This paper is a response to a contextual analysis assignment. We were asked to pick a culturally relevant theme and evaluate the topic through at least three different perspectives. Originally, I planned to write about Planned Parenthood and reproductive health. I wanted to work with a topic that was controversial and would challenge me to learn about multiple sides of the debate. After completing some preliminary research, my interests evolved from reproductive rights to learning more about genetic testing.
I had very little knowledge on the subject prior to this project, but I liked that it was a relatively new field of medicine. Before looking into scholarly sources, I spent time reading relevant opinion editorial articles published on the New York Times website. I was able to learn about what genetic testing specifically entails from the perspective of patients and patients’ families, doctors, ethicists, and the consumer genetic testing market. My next step was finding scholarly articles to support the opinions through the specified UW- Madison databases. Although genetic testing is a relatively new science there was a lot of helpful information from a variety of perspectives. After completing my research and crafting a thesis statement that would allow me to incorporate multiple perspectives, I created an outline for the paper and started writing and then rewriting based on the feedback I received from my peers and instructor to create my final piece. I’ve had time to revisit my work on this project and have not identified any significant changes, although I will continue to monitor new research on this very interesting topic.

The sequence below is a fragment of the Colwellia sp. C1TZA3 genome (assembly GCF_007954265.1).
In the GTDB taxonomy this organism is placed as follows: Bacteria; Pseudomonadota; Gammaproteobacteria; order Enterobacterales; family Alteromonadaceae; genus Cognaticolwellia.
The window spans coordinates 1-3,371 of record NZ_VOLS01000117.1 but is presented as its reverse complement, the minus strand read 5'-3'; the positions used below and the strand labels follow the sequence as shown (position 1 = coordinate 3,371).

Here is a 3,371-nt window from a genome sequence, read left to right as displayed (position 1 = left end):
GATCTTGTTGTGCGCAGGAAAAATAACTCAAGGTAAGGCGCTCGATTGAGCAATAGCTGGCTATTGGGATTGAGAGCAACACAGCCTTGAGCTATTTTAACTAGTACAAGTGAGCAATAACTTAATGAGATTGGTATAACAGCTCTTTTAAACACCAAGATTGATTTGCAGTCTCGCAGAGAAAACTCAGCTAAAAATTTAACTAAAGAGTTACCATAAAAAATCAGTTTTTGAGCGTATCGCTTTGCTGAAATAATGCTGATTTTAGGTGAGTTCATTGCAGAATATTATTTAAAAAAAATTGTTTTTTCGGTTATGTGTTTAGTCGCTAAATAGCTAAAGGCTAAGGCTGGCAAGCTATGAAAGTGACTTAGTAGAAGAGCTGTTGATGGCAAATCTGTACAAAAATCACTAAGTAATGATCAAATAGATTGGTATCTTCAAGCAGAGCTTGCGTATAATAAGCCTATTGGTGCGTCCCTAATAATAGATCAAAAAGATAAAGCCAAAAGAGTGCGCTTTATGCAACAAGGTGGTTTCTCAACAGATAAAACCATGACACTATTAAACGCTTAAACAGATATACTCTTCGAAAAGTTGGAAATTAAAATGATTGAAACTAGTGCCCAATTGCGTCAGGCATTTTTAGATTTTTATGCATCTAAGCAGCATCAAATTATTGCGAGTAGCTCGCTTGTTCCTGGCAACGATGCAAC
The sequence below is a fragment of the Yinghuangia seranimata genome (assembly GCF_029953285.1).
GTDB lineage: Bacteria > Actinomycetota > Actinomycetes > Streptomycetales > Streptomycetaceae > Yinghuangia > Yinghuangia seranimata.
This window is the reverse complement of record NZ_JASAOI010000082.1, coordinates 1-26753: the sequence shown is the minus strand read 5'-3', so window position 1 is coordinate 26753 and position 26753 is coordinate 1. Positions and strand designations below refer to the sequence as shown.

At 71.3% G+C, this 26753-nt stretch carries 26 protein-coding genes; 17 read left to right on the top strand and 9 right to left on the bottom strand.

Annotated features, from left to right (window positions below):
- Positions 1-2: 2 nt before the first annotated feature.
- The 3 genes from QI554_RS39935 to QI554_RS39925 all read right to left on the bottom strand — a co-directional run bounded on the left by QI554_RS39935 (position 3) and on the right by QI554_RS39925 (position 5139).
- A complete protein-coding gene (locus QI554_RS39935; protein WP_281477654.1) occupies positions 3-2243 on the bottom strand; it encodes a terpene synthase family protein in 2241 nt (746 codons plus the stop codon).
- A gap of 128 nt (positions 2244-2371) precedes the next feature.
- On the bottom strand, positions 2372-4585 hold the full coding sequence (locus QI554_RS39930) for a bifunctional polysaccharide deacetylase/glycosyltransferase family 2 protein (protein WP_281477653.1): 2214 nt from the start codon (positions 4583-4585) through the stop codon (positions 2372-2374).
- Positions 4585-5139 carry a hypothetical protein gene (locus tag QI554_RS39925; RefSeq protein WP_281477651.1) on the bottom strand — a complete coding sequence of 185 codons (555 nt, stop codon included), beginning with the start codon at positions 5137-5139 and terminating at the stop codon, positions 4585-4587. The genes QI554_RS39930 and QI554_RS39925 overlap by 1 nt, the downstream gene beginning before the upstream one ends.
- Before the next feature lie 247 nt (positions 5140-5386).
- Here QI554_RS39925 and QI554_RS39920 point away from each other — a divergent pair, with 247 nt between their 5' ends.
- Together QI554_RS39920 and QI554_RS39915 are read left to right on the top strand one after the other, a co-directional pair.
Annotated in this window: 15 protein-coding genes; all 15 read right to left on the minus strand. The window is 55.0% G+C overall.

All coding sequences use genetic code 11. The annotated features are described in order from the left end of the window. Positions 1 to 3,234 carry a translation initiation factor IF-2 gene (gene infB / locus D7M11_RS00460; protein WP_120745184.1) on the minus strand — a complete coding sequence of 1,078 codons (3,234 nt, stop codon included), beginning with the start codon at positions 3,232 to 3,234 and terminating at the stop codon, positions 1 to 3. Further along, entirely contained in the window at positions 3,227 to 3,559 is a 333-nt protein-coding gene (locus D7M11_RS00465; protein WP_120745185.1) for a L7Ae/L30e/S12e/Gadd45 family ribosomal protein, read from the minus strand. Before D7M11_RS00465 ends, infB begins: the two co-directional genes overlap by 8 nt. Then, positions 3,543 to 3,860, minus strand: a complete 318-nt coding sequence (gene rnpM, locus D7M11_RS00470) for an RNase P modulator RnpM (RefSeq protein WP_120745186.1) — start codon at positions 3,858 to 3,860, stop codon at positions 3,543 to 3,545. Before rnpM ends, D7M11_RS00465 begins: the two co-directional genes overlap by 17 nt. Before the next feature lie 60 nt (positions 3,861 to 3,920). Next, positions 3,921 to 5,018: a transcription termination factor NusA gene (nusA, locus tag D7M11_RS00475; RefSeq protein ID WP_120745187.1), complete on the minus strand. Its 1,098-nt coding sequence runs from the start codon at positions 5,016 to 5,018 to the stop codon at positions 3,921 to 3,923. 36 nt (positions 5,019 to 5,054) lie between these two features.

— Madeline Longo
Student Writing Award: Critical/Analytical Essay